For bulb type plants you can just dig them and put them in a plastic tub (don't put the top on tightly, they need air circulation. Keep them moist and in a dark cool (not cold) place.

    Hope this helps,

  8. Hughes

    Hughes Well-Known Member

    Dec 16, 2003
    Here is some information that you may find helpful:

    1st of all this information is all dependent on a couple of things - if either one of the properties include more than 5-10 acres, (depending on the bank) The mortgages are more strigent with more acres, because the mortgage is not attractive to the 3rd party market where most banks sell their mortgages to.

    Secondly what your credit rating is at, a tier 5 (above 700) makes things much easier to work with any bank.

    If you are dealing with a property that is smaller and your credit rating is above 700, then here are a few options that should apply to you (assuming you find the right bank and loan officer - I have had the best luck with Wells Fargo):

    - You can do what is called a bridge loan - it is intended to be a temporary double mortage with the intent to sell one.

    - As far as the downpayment, you can do a 80 -20 loan, which means that you have a 1st mortgage for 80% of the value and the 20% downpayment is paid via a 2nd mortgage that you can pay off early once you sell and cash out of your first house.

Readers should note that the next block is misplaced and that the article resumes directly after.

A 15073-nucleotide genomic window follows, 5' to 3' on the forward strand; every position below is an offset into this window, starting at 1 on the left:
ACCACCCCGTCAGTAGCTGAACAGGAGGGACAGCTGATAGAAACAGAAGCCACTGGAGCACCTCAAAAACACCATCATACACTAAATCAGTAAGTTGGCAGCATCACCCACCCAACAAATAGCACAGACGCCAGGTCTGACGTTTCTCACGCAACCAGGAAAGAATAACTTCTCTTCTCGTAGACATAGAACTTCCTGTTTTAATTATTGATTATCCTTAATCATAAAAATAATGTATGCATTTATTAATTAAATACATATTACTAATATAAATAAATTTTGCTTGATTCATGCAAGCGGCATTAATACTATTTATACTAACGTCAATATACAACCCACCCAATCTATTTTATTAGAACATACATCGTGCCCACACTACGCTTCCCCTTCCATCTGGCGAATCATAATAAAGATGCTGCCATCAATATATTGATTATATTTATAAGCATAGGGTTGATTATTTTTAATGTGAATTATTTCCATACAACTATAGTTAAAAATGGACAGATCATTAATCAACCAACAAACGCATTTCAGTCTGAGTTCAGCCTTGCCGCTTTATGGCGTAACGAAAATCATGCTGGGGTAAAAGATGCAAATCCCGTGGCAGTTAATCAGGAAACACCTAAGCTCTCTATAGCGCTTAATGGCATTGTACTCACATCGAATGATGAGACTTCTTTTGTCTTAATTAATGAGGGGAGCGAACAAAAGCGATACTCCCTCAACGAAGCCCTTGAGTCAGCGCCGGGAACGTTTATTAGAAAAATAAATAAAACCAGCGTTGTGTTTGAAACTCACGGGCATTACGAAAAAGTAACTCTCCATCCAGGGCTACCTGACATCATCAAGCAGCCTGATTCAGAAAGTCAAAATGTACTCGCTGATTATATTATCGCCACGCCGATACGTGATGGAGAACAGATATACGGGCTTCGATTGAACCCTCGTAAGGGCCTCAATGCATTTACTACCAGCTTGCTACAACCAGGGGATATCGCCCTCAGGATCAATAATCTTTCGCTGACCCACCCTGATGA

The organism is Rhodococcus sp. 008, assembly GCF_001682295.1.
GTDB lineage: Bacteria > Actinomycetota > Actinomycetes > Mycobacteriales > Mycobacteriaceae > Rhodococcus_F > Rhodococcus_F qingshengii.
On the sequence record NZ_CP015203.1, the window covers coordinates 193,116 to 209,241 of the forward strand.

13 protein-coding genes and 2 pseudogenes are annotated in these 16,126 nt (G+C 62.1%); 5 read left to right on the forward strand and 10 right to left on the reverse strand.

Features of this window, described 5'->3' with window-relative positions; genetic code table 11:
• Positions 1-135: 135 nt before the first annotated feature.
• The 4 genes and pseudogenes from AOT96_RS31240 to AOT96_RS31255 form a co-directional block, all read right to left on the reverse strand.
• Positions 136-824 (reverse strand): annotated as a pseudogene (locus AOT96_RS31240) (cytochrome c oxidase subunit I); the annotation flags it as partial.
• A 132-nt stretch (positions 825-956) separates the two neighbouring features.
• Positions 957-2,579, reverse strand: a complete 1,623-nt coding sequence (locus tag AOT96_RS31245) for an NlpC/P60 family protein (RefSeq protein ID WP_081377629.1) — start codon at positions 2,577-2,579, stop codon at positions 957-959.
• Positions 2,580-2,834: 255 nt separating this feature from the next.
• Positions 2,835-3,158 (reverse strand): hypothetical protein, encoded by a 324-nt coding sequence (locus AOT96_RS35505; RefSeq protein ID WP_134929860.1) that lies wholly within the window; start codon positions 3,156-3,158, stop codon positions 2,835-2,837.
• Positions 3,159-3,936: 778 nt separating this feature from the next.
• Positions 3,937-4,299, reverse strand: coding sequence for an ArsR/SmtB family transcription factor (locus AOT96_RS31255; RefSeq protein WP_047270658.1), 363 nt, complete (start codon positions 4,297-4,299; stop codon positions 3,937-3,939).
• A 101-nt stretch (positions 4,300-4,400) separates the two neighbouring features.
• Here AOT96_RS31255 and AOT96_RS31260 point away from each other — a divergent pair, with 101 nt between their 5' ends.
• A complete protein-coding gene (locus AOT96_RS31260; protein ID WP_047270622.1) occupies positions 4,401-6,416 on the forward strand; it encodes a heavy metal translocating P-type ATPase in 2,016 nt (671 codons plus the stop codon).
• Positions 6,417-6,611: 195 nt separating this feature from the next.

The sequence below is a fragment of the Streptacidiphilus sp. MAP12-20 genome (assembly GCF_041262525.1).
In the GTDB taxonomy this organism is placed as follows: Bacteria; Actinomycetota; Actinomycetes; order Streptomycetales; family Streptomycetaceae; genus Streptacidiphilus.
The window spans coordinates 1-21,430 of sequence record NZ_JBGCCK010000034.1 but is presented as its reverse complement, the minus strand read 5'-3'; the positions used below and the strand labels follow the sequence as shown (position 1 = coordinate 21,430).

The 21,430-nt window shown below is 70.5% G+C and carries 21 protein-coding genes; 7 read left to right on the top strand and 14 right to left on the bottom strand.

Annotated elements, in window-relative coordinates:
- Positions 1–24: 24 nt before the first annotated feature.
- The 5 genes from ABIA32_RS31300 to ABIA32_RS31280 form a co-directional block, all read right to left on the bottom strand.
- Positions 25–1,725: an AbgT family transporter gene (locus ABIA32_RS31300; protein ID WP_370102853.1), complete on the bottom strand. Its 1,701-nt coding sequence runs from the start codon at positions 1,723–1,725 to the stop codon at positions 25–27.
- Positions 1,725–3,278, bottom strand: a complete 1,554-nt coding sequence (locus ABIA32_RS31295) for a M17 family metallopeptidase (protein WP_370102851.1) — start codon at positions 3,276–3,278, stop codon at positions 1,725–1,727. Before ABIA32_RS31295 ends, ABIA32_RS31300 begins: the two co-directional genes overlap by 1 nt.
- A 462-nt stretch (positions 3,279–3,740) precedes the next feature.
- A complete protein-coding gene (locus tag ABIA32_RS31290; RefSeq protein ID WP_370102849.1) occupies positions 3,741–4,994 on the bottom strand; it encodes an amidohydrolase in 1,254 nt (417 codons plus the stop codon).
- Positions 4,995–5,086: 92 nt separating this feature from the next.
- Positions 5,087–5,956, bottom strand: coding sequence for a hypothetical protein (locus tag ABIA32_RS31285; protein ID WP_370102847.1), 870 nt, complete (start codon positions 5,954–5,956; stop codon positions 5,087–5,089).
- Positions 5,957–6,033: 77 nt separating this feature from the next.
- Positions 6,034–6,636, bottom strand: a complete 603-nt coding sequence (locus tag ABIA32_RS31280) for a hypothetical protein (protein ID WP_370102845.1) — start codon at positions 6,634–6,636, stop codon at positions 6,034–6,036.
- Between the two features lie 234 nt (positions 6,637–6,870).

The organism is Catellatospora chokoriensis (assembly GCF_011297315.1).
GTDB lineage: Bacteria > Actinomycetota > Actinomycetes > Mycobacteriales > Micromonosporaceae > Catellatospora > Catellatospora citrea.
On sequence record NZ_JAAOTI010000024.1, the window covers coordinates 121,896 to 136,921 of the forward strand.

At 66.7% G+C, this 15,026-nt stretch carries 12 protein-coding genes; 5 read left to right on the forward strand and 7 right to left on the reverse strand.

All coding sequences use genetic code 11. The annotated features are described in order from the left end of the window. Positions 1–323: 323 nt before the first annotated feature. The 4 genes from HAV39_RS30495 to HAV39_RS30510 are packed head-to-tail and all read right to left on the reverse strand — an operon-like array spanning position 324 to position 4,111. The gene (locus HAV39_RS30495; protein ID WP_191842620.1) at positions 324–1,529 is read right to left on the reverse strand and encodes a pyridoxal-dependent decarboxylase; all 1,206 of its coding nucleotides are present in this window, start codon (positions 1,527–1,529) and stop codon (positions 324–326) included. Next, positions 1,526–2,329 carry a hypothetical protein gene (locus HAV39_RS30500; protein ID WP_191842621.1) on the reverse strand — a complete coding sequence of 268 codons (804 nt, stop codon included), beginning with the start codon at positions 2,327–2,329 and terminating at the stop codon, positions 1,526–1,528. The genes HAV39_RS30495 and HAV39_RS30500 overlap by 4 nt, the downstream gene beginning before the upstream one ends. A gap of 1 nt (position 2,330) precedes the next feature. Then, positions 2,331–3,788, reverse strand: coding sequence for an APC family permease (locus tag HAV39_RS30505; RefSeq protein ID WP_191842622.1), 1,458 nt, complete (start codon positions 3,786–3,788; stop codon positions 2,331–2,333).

- As far as debt to income ratio, once again with a tier 5 credit rating you can go as high as 45-48%.

    Hope this helps.
  9. SueD

    SueD Well-Known Member

    Aug 1, 2002
    First - let me applaud you!!! It is not common these days (perhaps even here) for people to live well enough below their means to do what you plan!

    You are going to need security, and won't necessarily be able to use your current bank balance - unless you want to put the money into a CD or other similar vehicle, signing it over to the bank in case of default. I've done many loans this way - don't know if you have a personal relationship with your banker that would benefit something like this. Always pays to get to know the top guys at your bank really well before something like this.

    Another option would be to approach this as if it were a business loan. Develop your plan in writing and present it - at your current bank - to the highest official you can get your hands on. NOT TO A LOAN OFFICER, but to a VP or Pres. - have HIM/HER pitch it to the loan department. This also assumes a good relationship with the bank officers... They are really hard to get to if you have to go through the loan department first.